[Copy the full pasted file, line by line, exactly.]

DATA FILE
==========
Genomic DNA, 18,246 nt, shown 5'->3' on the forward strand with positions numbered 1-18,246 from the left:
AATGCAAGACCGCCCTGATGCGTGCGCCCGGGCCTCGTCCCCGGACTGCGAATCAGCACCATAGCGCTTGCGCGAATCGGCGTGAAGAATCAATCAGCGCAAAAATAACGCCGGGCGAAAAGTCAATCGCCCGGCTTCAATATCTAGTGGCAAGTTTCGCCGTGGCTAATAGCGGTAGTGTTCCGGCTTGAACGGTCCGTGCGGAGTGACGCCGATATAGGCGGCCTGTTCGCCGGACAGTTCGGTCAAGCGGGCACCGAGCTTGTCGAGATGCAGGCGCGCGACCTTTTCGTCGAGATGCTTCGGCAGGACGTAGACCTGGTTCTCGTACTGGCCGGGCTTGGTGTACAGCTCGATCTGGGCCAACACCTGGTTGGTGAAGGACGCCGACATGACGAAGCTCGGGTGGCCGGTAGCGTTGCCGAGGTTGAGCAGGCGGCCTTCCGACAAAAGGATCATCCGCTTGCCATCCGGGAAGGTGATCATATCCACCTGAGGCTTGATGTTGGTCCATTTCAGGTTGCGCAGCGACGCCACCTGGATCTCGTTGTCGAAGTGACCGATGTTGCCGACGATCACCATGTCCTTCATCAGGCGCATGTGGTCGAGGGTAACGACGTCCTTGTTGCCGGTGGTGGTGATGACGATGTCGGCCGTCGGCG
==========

Genomic DNA, 18,246 nt, shown 5'->3' on the forward strand with positions numbered 1-18,246 from the left:
AATGCAAGACCGCCCTGATGCGTGCGCCCGGGCCTCGTCCCCGGACTGCGAATCAGCACCATAGCGCTTGCGCGAATCGGCGTGAAGAATCAATCAGCGCAAAAATAACGCCGGGCGAAAAGTCAATCGCCCGGCTTCAATATCTAGTGGCAAGTTTCGCCGTGGCTAATAGCGGTAGTGTTCCGGCTTGAACGGTCCGTGCGGAGTGACGCCGATATAGGCGGCCTGTTCGCCGGACAGTTCGGTCAAGCGGGCACCGAGCTTGTCGAGATGCAGGCGCGCGACCTTTTCGTCGAGATGCTTCGGCAGGACGTAGACCTGGTTCTCGTACTGGCCGGGCTTGGTGTACAGCTCGATCTGGGCCAACACCTGGTTGGTGAAGGACGCCGACATGACGAAGCTCGGGTGGCCGGTAGCGTTGCCGAGGTTGAGCAGGCGGCCTTCCGACAAAAGGATCATCCGCTTGCCATCCGGGAAGGTGATCATATCCACCTGAGGCTTGATGTTGGTCCATTTCAGGTTGCGCAGCGACGCCACCTGGATCTCGTTGTCGAAGTGACCGATGTTGCCGACGATCACCATGTCCTTCATCAGGCGCATGTGGTCGAGGGTAACGACGTCCTTGTTGCCGGTGGTGGTGATGACGATGTCGGCCGTCGGCG